Credit Stuart Bradford
For six weeks after delivering my son, I had postpartum thyroiditis. Every afternoon around the same time, I would shake uncontrollably. Anxiety about night feedings and colic (which my son didn’t have) plagued my thoughts all evening. One night while my husband put our son, Jackson, to sleep, my sister put me to sleep. We watched “Romancing the Stone” and she rubbed my back until I drifted off — as if I were the baby.
Moreover, I lost all the baby weight within weeks. At my two-week checkup with my obstetrician, I had lost over 25 pounds. I left that appointment proud, feeling like I could be on the cover of Us Weekly. It must be the breast-feeding, pumping and healthy eating. But I was kidding myself. I breast-fed for all of three days. Sure, I pumped a few bottles, but Jackson got mostly formula. And I wasn’t eating healthfully. I was eating takeout.
About two months after Jackson’s birth, my thyroid burnt out. I didn’t know it at the time, but I later learned that mild hyperthyroidism had given way to Hashimoto’s disease, a potentially more serious, and chronic, thyroid condition in which the thyroid becomes underactive. Over the next few months, I gained about 30 pounds and became extremely lethargic. When I woke each morning, my first thought was: When can I take a nap today?
My body was just transitioning, I thought. And I had a baby now. Most new moms were tired, right? Still I sensed that something intense was happening: I was a different person.
My husband and I had some traumatic fights during those months. I feared that our marriage, the very foundation for loving this new child, was falling apart. He said things like “you’ve changed” and “I can’t live like this anymore.” And the truth was that we really couldn’t live like this anymore.
To make matters worse, I felt that my internist largely dismissed my concerns. He ran my blood work for virtually everything except my thyroid hormone level. We spent the follow-up appointment discussing my elevated cholesterol (also a symptom of hypothyroidism). He offered me Xanax and suggested I talk to a therapist about postpartum depression. Even most friends and family members chalked up these physical changes to the stresses of being a new mom.
Finally, when Jackson was 6 months old, I saw my O.B. again. She, too, bet on postpartum depression but ran thyroid tests to rule it out. I vividly remember when the doctor called with the results, “I’m surprised you can get out of bed in the morning, much less work full-time and take care of a baby.” When I hung up, I wept. I wasn’t losing my mind. I wasn’t just having a hard time adjusting. My thyroid, this little butterfly-shaped gland in my throat that I last worried about in high school biology, was having a hard time keeping my body up and running.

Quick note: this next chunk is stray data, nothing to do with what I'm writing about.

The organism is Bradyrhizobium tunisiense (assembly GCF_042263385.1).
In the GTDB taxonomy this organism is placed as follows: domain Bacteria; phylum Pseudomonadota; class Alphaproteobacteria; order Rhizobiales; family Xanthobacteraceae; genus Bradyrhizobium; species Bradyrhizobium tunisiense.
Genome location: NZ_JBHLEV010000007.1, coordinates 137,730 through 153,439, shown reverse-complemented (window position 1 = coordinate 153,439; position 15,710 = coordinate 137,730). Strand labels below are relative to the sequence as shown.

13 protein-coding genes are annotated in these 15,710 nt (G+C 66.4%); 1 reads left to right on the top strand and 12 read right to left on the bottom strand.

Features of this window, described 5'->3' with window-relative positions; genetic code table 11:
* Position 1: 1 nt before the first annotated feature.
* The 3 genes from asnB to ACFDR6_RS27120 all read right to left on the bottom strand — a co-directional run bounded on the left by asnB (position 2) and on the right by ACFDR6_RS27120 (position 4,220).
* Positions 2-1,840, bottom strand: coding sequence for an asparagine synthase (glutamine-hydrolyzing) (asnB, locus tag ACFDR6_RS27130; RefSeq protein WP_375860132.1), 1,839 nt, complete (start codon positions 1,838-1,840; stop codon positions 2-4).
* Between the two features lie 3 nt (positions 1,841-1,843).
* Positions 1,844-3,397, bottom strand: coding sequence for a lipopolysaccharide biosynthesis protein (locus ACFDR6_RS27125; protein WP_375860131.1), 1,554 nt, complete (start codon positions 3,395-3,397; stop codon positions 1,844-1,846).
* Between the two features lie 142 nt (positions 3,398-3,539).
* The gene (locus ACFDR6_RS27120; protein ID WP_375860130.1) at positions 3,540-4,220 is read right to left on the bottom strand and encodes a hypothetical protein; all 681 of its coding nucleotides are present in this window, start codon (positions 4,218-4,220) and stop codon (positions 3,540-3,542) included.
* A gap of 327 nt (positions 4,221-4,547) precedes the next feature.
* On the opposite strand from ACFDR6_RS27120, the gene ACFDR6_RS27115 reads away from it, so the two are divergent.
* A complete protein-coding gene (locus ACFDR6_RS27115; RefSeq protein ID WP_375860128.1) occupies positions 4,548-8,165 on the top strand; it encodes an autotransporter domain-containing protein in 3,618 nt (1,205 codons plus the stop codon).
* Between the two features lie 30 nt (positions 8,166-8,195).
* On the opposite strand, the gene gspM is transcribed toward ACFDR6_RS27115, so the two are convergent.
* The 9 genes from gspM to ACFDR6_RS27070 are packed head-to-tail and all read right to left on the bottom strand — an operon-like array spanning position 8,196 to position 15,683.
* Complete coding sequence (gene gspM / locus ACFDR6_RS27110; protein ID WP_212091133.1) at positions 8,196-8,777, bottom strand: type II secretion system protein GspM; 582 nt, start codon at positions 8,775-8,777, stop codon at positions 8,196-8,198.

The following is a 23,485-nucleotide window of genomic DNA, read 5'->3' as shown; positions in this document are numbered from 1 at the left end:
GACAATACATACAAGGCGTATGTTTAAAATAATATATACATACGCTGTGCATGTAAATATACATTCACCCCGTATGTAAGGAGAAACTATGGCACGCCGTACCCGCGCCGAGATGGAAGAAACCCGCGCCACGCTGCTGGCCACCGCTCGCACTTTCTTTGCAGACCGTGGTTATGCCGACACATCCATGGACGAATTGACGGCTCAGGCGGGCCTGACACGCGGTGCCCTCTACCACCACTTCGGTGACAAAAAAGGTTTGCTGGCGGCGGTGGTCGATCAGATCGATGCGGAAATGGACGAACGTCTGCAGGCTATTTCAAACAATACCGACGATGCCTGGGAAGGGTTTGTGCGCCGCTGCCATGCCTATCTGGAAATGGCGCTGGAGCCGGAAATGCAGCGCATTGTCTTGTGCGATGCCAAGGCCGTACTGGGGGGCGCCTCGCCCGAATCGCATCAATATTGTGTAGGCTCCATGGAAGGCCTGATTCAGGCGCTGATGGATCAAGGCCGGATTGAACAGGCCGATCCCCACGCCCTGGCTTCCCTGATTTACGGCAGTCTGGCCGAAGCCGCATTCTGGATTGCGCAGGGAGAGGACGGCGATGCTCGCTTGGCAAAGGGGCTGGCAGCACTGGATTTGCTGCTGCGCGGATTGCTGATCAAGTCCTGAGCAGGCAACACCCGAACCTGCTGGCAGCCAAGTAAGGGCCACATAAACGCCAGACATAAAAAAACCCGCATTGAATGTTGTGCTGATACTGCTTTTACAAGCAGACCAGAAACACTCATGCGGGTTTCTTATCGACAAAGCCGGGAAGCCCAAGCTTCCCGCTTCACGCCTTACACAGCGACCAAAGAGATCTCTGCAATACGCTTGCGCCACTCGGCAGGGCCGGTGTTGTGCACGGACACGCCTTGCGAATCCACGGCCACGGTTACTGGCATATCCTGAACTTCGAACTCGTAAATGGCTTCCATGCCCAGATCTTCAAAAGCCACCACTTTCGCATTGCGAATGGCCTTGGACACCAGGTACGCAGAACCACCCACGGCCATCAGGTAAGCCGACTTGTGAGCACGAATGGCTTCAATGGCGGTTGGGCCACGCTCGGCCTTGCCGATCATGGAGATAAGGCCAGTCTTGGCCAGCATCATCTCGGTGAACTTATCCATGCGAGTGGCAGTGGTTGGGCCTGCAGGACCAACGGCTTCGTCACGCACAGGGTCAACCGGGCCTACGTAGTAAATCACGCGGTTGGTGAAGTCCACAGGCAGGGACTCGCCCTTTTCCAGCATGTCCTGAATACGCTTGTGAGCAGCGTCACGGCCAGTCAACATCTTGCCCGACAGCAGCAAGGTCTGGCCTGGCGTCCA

The synthetic thyroid hormone Synthroid helped with losing weight and energy levels. And ever since, I’ve had routine blood work and sonograms to monitor my hormone levels and the small lumps on my thyroid. During my second pregnancy, I saw an endocrinologist and had blood taken every month. My endocrinologist told me that it was important that I have my medication adjusted every month during the pregnancy since the thyroid helps the body stay pregnant.
I was surprised to find that several of my women friends also turned out to have thyroid problems. They tell the same story about discovering their condition either later in life or surrounding a pregnancy. Toni had three miscarriages in one year because of a mismanaged thyroid. Lisa was diagnosed accidentally at 41 when she saw a doctor for a double ear infection and bronchitis. “He felt my neck and noticed that my thyroid was quite enlarged,” she writes.
All the women had weight troubles. Eat less carbs. Exercise more. Take the baby out for walks. You’re getting older so it’s harder. That was the advice I got, along with speeches about the American diet of processed foods and sedentary lifestyle. But I’ve never been sedentary, and becoming a mother certainly didn’t have me sitting on the couch eating potato chips. My friend Jen remembers being patronized at her doctor’s office. “I was literally patted on the leg and told it’s just going to be hard for you to lose weight, dear,” she said. Her endocrinologist prescribed her a medication for diabetes and told her to eat 1,100 calories a day.
My takeaway from those six months is this: Even amid the huge life change that is motherhood, I knew something was really wrong with my body. And if I had put my health first, I would’ve figured it out much faster and with much less heartache. But prioritizing yourself isn’t something many new moms do very well.
Of course the early weeks with a newborn are exhausting for all parents, but if you don’t start to feel normal once the baby’s sleep schedule stabilizes, it’s worth getting your thyroid checked. A simple blood test can make all the difference.
Kristin Sample is a writer, teacher and dancer. Her novel “North Shore South Shore” is available on Kindle. Follow her on Twitter and Instagram @kristinsample or check out her blog, kristinsample.com.
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